We know that reciprocal Fibonacci constant $$\sum_{n=1}^{\infty} \frac{1}{F_n} = \frac{1}{1} + \frac{1}{1} + \frac{1}{2} + \frac{1}{3} + \frac{1}{5} + \frac{1}{8} + \frac{1}{13} + \frac{1}{21} + \cdots \approx 3.3598856662 \dots .$$

Evaluate: $$\sum_{n=1}^{\infty} \frac{(-1)^{n-1}}{F_n} $$


1 Answer 1


I got to say after spending some time with this problem: that's a truly remarkable series, I would love if other people could look into this problem. This is not a full answer, this was just my way to approach the question and I couldn't find some "nice and short" closed-form of the series. Let's begin!

Notice how the series can be split up into an odd and an even part:

$$\sum_{n=1}^{\infty} \frac{(-1)^{n-1}}{F_n} = \sum_{n=0}^{\infty} \frac{1}{F_{2n+1}}-\sum_{n=1}^{\infty}\frac{1}{F_{2n}}$$

Let's first evaluate the series $\sum_{n=0}^{\infty} \frac{1}{F_{2n}}$ because I feel like that's easier a little bit easier.

Evaluating $\sum_{n=0}^{\infty} \frac{1}{F_{2n}}$

This is quite a tricky process, but let's try to work it through. Let $\phi$ denote the golden ratio.

\begin{align} \sum_{n=1}^{\infty} \frac{1}{F_{2n}} &= \sqrt{5}\sum_{n=1}^\infty \frac{\phi^{2n}}{\phi^{4n}-1} \\\\ & = \sqrt{5}\sum_{n=1}^{\infty}\frac{1}{\phi^{2n}-1}-\frac{1}{\phi^{4n}-1} \\\\ & = \sqrt{5}\left(\sum_{n=1}^{\infty}\frac{1}{\phi^{2n}-1}-\sum_{n=1}^{\infty}\frac{1}{\phi^{4n}-1}\right)\end{align}

The sums take form of what's known as a Lambert series. A Lambert series is defined as:

$$F(x)=\sum_{n=1}^\infty a_n\frac{x^n}{1-x^n} $$

Now let the case when $a_n = 1$ be denoted by $L(x)$:

$$L(x) = \sum_{n=1}^\infty \frac{x^n}{1-x^n} = \sum_{n=1}^\infty \frac{1}{x^{-n}-1}$$

And so in the case above we have:

$$\sum_{n=1}^{\infty} \frac{1}{F_{2n}} = \sqrt{5}\left(L(\phi^{-2})-L(\phi^{-4})\right)$$

Now, it is known (and I don't know how; I can't prove it...) that:

$$L(x) = \frac{\psi_x(1)+\ln(1-x)}{\ln(x)}$$

Here $\psi_x(1)$ denotes the q-Polygamma function. Using the identity above we get:

$$\sqrt{5}\left(L(\phi^{-2})-L(\phi^{-4})\right) = \frac{\sqrt{5}}{8\ln(\phi)}\left(\ln(5)+2\psi_{\phi^{-4}}(1)-4\psi_{\phi^{-2}}(1)\right)$$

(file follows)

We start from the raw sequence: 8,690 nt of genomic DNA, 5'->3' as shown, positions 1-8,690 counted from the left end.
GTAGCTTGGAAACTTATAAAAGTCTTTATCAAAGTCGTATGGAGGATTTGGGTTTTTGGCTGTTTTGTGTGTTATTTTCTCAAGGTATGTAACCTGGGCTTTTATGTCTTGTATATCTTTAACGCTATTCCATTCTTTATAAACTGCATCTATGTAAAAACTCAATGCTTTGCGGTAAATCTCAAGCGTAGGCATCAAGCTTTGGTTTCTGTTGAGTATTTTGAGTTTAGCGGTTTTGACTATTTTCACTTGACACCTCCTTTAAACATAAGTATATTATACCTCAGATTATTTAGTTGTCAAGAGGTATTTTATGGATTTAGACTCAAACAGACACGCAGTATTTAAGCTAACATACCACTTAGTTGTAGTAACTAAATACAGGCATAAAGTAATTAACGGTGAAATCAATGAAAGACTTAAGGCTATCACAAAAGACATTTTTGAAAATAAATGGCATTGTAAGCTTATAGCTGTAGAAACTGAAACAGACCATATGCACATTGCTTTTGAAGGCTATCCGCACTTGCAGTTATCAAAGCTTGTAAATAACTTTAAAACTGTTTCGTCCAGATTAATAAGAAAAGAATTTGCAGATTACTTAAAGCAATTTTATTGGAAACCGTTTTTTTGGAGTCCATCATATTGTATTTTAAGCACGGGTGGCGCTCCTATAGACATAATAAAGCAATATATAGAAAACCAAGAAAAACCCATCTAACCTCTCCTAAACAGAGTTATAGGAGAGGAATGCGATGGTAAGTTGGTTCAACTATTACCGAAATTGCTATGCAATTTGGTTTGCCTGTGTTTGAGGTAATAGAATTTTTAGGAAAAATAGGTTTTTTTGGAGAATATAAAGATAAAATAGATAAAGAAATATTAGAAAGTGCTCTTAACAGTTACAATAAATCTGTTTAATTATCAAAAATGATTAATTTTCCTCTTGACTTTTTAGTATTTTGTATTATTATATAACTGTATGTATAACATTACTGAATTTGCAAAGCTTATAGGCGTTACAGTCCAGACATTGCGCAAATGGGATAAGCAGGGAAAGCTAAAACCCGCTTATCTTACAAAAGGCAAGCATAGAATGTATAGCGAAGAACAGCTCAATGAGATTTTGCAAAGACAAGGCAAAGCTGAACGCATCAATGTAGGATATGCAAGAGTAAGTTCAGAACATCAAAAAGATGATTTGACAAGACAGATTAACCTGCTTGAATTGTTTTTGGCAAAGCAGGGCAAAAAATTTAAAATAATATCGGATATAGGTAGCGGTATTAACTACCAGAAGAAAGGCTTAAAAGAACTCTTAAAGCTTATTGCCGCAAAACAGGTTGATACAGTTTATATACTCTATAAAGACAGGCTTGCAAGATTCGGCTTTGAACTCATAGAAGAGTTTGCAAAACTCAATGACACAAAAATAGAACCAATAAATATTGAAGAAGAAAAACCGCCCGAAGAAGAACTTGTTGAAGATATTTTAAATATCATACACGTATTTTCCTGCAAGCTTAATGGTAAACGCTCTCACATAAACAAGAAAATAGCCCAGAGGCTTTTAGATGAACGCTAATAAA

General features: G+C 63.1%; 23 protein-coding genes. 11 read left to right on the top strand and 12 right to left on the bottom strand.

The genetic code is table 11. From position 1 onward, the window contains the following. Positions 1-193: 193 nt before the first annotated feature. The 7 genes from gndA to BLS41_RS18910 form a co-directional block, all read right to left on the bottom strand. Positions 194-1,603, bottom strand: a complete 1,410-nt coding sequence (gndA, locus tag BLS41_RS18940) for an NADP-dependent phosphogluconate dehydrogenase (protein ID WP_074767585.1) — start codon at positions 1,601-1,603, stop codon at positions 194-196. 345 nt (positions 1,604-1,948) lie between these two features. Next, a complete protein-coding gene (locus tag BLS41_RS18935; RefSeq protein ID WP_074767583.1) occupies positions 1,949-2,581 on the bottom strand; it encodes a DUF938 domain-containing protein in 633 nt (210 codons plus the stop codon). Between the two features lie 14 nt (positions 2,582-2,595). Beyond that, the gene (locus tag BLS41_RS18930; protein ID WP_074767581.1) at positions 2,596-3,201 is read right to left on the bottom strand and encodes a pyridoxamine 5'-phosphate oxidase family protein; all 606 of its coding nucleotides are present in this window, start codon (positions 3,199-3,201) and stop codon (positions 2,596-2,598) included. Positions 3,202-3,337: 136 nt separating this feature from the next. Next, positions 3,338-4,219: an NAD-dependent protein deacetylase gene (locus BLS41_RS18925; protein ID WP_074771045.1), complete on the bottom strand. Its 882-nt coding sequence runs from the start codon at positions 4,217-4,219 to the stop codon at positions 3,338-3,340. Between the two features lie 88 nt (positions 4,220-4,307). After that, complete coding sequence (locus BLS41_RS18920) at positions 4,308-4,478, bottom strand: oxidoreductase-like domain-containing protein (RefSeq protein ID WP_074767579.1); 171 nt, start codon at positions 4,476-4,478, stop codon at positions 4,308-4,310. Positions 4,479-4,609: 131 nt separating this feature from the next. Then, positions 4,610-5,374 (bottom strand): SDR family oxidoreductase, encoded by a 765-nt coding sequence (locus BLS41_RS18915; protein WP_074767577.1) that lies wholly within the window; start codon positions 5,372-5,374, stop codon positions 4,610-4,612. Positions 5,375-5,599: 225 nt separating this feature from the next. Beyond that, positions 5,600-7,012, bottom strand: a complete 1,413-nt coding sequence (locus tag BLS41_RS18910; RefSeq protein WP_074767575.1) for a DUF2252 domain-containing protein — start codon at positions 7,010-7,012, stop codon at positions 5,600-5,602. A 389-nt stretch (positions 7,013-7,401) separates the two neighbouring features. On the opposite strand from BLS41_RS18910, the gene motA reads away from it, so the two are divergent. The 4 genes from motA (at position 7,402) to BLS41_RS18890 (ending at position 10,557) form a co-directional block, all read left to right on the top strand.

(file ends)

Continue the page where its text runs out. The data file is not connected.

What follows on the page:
This as far as I can go. Thus we have arrived at the result that:

$$\sum_{n=1}^{\infty} \frac{1}{F_{2n}} = \frac{\sqrt{5}}{8\ln(\phi)}\left(\ln(5)+2\psi_{\phi^{-4}}(1)-4\psi_{\phi^{-2}}(1)\right)$$

Now according to WolframMathWorld:

$$\frac{\sqrt{5}}{8\ln(\phi)}\left(\ln(5)+2\psi_{\phi^{-4}}(1)-4\psi_{\phi^{-2}}(1)\right) = \frac{\sqrt{5}}{4\ln(\phi)}\left(\psi_{\phi^2}\left(1-\frac{i\pi}{2\ln(\phi)}\right)-\psi_{\phi^2}(1)+i\pi\right)$$

But I have know idea, how they got there. Anyways, the value equals approximately $1.5353705...$

Evaluating $\sum_{n=0}^{\infty} \frac{1}{F_{2n+1}}$

This derivation is pretty much the same as the previous one; you express the Fibonacci numbers in terms of the golden ratio and the simplify it into a Lambert series and then express it in terms of the q-Polygamma function. I did part of this derivation independently, but found that all of these are found at WolframMathWorld. You'll end up with a similar expression to the sum of even Fibonacci numbers:

$$\sum_{n=0}^{\infty} \frac{1}{F_{2n+1}} = -\frac{\sqrt{5}}{4\ln(\phi)}\left(\pi-i\left(\psi_{\phi^2}\left(\frac{1}{2}-\frac{i\pi}{4\ln(\phi)}\right)-\psi_{\phi^2}\left(\frac{1}{2}+\frac{i\pi}{4\ln(\phi)}\right)\right)\right) \tag{1}$$

According to WolframMathWorld an identity (I have no idea how to prove this) is that:

$$\left(\pi-i\left(\psi_{\phi^2}\left(\frac{1}{2}-\frac{i\pi}{4\ln(\phi)}\right)-\psi_{\phi^2}\left(\frac{1}{2}+\frac{i\pi}{4\ln(\phi)}\right)\right)\right) = -(\ln\phi)\vartheta_2^2(\phi^{-2})$$

where $\vartheta_2(q)$ is an Jacobi theta function (read more here). So using this identity on equation $(1)$ we get:

$$-\frac{\sqrt{5}}{4\ln(\phi)}\left(\pi-i\left(\psi_{\phi^2}\left(\frac{1}{2}-\frac{i\pi}{4\ln(\phi)}-\psi_{\phi^2}(\frac{1}{2}+\frac{i\pi}{4\ln(\phi)}\right)\right)\right) = \frac{\sqrt{5}}{4}\vartheta_2^2(\phi^{-2})$$

Which is quite a big simplification if you ask me.

Puting everything together

Recall that: $$\sum_{n=1}^{\infty} \frac{(-1)^{n-1}}{F_n} = \sum_{n=0}^{\infty} \frac{1}{F_{2n+1}}-\sum_{n=1}^{\infty}\frac{1}{F_{2n}}$$

Using the results we have established we get:

$$\sum_{n=1}^{\infty} \frac{(-1)^{n-1}}{F_n} = -\frac{\sqrt{5}}{4\ln(\phi)}\left(\pi-i\left(\psi_{\phi^2}(\frac{1}{2}-\frac{i\pi}{4\ln(\phi)}-\psi_{\phi^2}(\frac{1}{2}+\frac{i\pi}{4\ln(\phi)}\right)\right) - \frac{\sqrt{5}}{4\ln(\phi)}\left(\psi_{\phi^2}\left(1-\frac{i\pi}{2\ln(\phi)}\right)-\psi_{\phi^2}(1)+i\pi\right)$$

\begin{align} &= -\frac{\sqrt{5}}{4\ln(\phi)} \left(\pi-i\left(\psi_{\phi^2}\left(\frac{1}{2}-\frac{i\pi}{4\ln(\phi)}\right)-\psi_{\phi^2}\left(\frac{1}{2}+\frac{i\pi}{4\ln(\phi)}\right)\right) + \psi_{\phi^2}\left(1-\frac{i\pi}{2\ln(\phi)}\right)-\psi_{\phi^2}(1)+i\pi\right)\end{align}

Now let:

$$\Omega = \frac{i\pi}{4\ln(\phi)}$$

Therefore we get:

\begin{align} \sum_{n=1}^{\infty} \frac{(-1)^{n-1}}{F_n} &= -\frac{\sqrt{5}}{4\ln(\phi)} \left(\pi-i\left(\psi_{\phi^2}\left(\frac{1}{2}-\Omega\right)-\psi_{\phi^2}\left(\frac{1}{2}+\Omega\right)\right) + \psi_{\phi^2}\left(1-2\Omega\right)-\psi_{\phi^2}(1)+i\pi\right)\end{align}

That's pretty horrible looking, but I don't know how to simplify it :(

Also note that if you want the series in terms of the Reciprocal Fibonacci Constant $\psi$,

$$\sum_{n=1}^{\infty} \frac{(-1)^{n-1}}{F_n} = \sqrt{\psi^2-4F}$$

where $F$ is:

$$F = \left(\sum_{n=0}^{\infty} \frac{1}{F_{2n+1}}\right)\left(\sum_{n=1}^{\infty}\frac{1}{F_{2n}}\right)$$


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